By 22 July resistance on the objectives was mostly overcome and  the surgical units attempted to move into LEONFORTE but were driven out into the countryside by artillery rounds landing in the town.  4 Fd Amb had been functioning as a staging facility but now moved up to support 1st Bde in its attack on NISSORIA.

On 26 July the unit evacuated all of the casualties which they had been holding thus enabling it to be mobile again.  On 31 July, 12 planes flew overhead and dropped about twenty 250 lb bombs despite the prominent red crosses on the building. Two soldiers were killed and one wounded (not unit members) along with 32 civilians wounded and 23 dead.

The fighting now moved to REGALBUTO with 4 Fd Amb functioning in VALGUARNERA until 2 August at which time it moved closer to the front but was held in reserve.  Action then took place as the brigades moved eastward toward ADRANO.  Battles at AGIRA and REGALBUTO were extremely bloody and it was not until the night of 5-6 August that the troops reached ADRANO.

Following this phase of the fighting 1st Cdn Div was pulled back into reserve.  4 Fd Amb was moved to a rest area near LENTINI on 12 August but had to move on 16 August as Div HQ took over this area.  They finally set up in FRANCOFORTE where the rear party which had been left behind in Scotland rejoined then.  Although the division had been withdrawn from the frontline, workload for the medical units continued as they still continued to hold a number of wounded and the problem of malaria compounded the difficulties.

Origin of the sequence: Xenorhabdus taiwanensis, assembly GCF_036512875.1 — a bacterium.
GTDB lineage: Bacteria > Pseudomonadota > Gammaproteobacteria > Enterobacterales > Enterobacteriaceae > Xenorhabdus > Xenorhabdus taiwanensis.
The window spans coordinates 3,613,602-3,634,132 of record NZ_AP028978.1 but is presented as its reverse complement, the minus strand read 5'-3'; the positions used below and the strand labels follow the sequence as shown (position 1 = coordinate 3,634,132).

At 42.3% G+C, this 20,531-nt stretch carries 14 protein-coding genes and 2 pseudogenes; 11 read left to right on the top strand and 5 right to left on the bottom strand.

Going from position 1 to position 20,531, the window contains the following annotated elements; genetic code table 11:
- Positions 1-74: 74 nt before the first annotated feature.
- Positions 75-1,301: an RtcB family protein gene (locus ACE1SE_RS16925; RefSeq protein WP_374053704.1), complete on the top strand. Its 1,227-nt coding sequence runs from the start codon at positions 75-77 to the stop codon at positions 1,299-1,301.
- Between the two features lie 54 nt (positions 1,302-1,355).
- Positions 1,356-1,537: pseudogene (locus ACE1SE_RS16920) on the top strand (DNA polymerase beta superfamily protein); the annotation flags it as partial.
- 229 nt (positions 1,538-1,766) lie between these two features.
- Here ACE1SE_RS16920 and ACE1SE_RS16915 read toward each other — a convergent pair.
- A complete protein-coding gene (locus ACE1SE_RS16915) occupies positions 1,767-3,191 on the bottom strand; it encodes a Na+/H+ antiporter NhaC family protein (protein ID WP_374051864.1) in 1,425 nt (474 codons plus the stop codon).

« Last Edit: January 30, 2018, 22:47:36 by Blackadder1916 »
Whisky for the gentlemen that like it. And for the gentlemen that don't like it - Whisky.

Offline Rifleman62

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Re: 4th Field Ambulance, RCAMC
« Reply #28 on: January 30, 2018, 23:44:11 »
Link to The Offical History of the RCamc in the Second World war. Click on the English side " Continue to PDF' to download as a PDF.

http://publications.gc.ca/site/archivee-archived.html?url=http://publications.gc.ca/collections/collection_2009/forces/D61-21-1956E.pdf
Never Congratulate Yourself In Victory, Nor Blame Your Horses In Defeat - Old Cossack Expression

Offline bstewart

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Re: 4th Field Ambulance, RCAMC
« Reply #29 on: August 01, 2018, 09:27:41 »
Many thanks for those suggestions. Have been in contact with the current museum curator here in Thunder Bay to get access to the library!

Offline Muriel spence

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Re: 4th Field Ambulance, RCAMC
« Reply #30 on: August 06, 2018, 14:41:30 »
I am trying to locate pictures, names and info on the 11th Field Ambulance, Royal Canadian Army M├ędical corps.
My late father was with them 1939-1942. I have just found his discharge certificate and would so love to know more about his actions during his time in England.  He came home to Canada with a knee injury but never talked about it. Any insight or where to go from here would be helpful. Thank you